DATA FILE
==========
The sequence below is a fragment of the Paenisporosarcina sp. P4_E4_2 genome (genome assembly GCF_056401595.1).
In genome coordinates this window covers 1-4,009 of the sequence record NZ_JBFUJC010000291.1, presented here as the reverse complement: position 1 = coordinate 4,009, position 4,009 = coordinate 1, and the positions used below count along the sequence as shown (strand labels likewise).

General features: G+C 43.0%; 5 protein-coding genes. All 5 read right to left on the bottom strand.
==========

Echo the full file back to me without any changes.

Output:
The sequence below is a fragment of the Paenisporosarcina sp. P4_E4_2 genome (genome assembly GCF_056401595.1).
In genome coordinates this window covers 1-4,009 of the sequence record NZ_JBFUJC010000291.1, presented here as the reverse complement: position 1 = coordinate 4,009, position 4,009 = coordinate 1, and the positions used below count along the sequence as shown (strand labels likewise).

General features: G+C 43.0%; 5 protein-coding genes. All 5 read right to left on the bottom strand.